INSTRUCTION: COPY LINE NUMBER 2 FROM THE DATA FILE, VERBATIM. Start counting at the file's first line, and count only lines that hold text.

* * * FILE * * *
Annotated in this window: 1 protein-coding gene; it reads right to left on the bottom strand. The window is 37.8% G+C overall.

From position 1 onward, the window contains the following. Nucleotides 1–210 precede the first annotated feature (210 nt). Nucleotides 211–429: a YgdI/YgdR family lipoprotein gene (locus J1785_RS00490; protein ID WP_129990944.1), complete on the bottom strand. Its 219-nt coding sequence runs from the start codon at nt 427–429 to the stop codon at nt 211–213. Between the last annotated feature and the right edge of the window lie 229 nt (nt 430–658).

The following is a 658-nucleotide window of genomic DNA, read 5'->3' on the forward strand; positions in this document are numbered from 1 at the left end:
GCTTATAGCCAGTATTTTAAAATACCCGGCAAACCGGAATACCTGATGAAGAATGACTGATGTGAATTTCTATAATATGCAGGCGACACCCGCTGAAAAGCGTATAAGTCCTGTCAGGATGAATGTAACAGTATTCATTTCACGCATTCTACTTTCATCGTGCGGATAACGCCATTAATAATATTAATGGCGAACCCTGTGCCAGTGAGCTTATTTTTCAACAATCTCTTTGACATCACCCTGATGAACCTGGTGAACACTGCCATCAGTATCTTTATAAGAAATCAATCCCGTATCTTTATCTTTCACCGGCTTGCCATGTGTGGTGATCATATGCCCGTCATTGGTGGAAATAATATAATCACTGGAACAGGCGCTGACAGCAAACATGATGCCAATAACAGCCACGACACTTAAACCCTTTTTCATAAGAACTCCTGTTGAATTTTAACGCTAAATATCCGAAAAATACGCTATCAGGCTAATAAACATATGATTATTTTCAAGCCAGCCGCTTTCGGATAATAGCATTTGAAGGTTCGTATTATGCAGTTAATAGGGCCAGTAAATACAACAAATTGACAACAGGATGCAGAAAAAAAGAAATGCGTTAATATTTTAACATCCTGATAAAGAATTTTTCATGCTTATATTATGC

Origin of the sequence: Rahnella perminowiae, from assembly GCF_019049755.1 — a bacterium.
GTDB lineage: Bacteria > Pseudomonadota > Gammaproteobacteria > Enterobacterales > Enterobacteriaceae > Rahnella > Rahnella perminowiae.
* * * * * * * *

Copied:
From position 1 onward, the window contains the following. Nucleotides 1–210 precede the first annotated feature (210 nt). Nucleotides 211–429: a YgdI/YgdR family lipoprotein gene (locus J1785_RS00490; protein ID WP_129990944.1), complete on the bottom strand. Its 219-nt coding sequence runs from the start codon at nt 427–429 to the stop codon at nt 211–213. Between the last annotated feature and the right edge of the window lie 229 nt (nt 430–658).